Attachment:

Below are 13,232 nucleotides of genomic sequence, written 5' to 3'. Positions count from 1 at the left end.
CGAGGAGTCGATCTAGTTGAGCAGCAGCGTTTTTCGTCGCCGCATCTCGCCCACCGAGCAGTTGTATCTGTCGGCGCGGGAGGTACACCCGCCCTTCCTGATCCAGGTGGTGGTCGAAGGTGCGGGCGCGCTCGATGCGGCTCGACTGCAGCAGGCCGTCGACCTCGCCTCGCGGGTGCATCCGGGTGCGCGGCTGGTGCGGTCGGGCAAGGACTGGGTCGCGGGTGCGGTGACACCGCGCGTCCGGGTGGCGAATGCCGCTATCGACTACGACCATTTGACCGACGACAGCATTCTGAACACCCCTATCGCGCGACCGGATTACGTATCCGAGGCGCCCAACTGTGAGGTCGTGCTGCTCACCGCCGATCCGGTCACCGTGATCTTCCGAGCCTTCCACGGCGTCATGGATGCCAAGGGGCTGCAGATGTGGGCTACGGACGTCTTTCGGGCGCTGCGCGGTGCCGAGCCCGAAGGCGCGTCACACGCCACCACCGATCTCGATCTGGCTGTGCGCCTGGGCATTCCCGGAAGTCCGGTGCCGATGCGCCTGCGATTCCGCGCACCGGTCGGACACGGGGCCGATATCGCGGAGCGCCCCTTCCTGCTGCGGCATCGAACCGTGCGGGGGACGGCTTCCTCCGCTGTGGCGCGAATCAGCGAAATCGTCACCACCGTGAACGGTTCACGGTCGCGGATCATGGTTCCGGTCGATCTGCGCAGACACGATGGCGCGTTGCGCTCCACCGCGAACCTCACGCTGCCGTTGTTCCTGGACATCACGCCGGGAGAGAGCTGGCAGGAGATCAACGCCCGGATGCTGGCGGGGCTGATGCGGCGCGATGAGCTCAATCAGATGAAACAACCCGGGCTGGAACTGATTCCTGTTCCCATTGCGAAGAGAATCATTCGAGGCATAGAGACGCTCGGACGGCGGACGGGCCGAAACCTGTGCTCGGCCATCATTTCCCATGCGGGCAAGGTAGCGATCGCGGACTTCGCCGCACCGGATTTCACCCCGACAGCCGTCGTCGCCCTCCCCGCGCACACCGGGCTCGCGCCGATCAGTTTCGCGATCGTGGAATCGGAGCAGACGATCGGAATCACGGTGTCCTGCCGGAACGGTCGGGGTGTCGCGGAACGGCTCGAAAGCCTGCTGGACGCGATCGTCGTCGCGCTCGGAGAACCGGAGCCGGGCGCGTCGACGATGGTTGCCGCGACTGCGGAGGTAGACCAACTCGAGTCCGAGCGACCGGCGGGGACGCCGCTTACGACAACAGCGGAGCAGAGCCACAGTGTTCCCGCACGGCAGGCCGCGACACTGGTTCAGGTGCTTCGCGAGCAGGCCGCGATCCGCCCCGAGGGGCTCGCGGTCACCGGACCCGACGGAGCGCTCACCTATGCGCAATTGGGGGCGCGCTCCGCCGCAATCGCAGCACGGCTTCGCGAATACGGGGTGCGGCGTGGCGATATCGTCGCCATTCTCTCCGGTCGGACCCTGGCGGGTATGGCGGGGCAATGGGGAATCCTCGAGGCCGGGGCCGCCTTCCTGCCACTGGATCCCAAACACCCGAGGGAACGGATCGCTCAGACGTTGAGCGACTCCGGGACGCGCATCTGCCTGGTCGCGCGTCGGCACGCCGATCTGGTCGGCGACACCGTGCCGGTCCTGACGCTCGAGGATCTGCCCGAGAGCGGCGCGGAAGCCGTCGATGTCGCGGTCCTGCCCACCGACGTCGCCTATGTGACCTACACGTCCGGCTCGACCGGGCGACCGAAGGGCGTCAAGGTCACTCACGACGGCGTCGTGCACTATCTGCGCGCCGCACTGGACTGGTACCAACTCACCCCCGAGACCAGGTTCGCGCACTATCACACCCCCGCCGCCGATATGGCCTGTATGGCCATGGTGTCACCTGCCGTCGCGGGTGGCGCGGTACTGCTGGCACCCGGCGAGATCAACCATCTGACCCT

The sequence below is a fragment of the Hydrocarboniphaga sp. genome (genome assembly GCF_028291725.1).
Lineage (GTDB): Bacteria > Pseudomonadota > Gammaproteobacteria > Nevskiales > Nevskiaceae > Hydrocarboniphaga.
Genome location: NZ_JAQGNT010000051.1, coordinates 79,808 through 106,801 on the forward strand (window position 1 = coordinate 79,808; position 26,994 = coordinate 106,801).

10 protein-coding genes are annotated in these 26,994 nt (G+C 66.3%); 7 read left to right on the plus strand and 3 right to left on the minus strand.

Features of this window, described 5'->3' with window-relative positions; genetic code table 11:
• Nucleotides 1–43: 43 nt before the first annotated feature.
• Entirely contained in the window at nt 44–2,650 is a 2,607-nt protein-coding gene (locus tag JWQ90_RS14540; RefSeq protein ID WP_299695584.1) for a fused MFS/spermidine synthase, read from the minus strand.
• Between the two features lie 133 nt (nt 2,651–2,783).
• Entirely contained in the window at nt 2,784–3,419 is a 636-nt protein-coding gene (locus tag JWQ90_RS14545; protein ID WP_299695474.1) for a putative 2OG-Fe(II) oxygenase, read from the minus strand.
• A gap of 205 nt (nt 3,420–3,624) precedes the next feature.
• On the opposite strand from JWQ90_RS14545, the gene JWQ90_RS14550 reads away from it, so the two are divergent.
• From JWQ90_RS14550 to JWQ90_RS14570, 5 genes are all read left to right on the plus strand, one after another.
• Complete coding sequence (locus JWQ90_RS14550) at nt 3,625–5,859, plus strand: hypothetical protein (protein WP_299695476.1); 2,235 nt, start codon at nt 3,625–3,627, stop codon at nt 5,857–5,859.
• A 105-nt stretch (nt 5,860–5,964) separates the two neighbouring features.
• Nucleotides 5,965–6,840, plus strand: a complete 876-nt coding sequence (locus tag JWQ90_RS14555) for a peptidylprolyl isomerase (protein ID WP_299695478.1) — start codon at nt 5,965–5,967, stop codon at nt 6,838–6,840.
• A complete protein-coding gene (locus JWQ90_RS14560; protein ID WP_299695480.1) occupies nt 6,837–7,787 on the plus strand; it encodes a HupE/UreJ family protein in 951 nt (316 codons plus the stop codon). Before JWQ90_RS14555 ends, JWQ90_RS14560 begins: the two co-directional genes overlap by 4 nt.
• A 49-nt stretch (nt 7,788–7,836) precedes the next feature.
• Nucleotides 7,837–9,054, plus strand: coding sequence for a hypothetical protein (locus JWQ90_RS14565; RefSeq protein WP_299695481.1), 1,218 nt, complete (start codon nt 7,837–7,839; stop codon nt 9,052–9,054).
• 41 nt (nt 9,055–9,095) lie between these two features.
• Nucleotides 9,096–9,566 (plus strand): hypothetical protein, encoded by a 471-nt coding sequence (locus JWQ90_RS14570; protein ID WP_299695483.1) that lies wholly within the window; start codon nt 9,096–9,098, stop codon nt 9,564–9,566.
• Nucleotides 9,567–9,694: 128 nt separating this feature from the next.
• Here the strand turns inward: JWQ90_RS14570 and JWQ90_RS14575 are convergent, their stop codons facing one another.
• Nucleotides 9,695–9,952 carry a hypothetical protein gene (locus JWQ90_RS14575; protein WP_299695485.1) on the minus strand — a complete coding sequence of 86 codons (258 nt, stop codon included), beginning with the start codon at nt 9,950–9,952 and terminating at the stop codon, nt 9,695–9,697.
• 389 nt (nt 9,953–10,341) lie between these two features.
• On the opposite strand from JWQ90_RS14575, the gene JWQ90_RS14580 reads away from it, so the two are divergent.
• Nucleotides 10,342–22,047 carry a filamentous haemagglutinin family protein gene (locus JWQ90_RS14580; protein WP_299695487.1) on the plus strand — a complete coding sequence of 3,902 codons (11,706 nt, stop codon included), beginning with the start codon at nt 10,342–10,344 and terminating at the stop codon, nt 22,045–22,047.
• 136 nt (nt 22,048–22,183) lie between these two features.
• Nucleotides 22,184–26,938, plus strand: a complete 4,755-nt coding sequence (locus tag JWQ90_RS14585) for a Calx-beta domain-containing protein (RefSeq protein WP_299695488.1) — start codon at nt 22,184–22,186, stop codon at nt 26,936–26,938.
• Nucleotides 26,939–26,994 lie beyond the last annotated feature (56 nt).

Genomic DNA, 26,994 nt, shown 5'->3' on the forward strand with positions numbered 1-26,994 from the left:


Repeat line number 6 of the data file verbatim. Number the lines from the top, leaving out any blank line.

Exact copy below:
10 protein-coding genes are annotated in these 26,994 nt (G+C 66.3%); 7 read left to right on the plus strand and 3 right to left on the minus strand.